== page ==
Central nervous system (CNS) relapse has been an obstacle to uniformly successful treatment of childhood acute lymphoblastic leukemia (ALL) for many years. We therefore intensified intrathecal chemotherapy (simultaneously administered methotrexate, hydrocortisone, and cytarabine) for 165 consecutive children with newly diagnosed ALL enrolled in Total Therapy Study XIIIA from December 1991 to August 1994. The 64 patients (39%) who had 1 or more blast cells in cytocentrifuged preparations of cerebrospinal fluid at diagnosis, with or without associated higher-risk features, received additional doses of intrathecal chemotherapy during remission induction and the first year of continuation treatment. Patients with higher-risk leukemia, regardless of cerebrospinal fluid findings, also received additional doses of intrathecal chemotherapy during the first year of continuation treatment. Cranial irradiation was reserved for patients with higher-risk leukemia (22% of the total). The 5-year cumulative risk of an isolated CNS relapse among all 165 patients was 1.2% (95% confidence interval, 0% to 2.9%), whereas that of any CNS relapse was 3.2% (0.4% to 6.0%). The probability of surviving for 5 years without an adverse event of any type was 80.2% ± 9.2% (SE). Our results suggest that early intensification of intrathecal chemotherapy will reduce the risk of CNS relapse to a very low level in children with ALL, securing a higher event-free survival rate overall.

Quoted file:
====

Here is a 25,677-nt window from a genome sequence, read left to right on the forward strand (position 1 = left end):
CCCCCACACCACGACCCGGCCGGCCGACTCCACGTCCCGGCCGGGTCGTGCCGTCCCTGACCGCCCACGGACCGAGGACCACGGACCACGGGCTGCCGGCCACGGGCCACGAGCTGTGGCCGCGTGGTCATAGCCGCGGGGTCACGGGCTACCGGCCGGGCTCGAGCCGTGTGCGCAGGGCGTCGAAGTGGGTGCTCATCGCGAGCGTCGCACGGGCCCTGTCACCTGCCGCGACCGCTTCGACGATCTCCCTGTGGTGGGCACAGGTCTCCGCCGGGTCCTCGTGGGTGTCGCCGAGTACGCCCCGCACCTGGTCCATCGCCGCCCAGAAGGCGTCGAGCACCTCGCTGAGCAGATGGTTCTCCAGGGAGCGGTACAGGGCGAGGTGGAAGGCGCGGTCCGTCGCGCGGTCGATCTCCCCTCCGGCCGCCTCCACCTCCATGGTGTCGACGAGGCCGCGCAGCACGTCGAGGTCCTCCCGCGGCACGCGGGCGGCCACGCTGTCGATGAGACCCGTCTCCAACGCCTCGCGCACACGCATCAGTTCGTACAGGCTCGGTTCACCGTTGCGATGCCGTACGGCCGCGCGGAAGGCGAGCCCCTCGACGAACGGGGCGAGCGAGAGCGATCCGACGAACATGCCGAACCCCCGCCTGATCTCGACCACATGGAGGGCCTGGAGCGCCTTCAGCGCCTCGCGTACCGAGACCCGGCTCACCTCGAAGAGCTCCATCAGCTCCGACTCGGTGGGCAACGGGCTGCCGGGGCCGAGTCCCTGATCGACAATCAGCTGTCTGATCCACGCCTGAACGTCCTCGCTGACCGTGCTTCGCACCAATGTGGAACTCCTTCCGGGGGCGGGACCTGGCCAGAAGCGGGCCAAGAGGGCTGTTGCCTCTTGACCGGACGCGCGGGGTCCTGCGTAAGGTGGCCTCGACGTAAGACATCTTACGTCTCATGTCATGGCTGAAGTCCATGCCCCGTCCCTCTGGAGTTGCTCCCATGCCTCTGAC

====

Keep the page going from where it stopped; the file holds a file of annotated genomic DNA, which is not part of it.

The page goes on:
|Original language||English (US)|
|Number of pages||5|
|State||Published - Jul 15 1998|
ASJC Scopus subject areas
- Cell Biology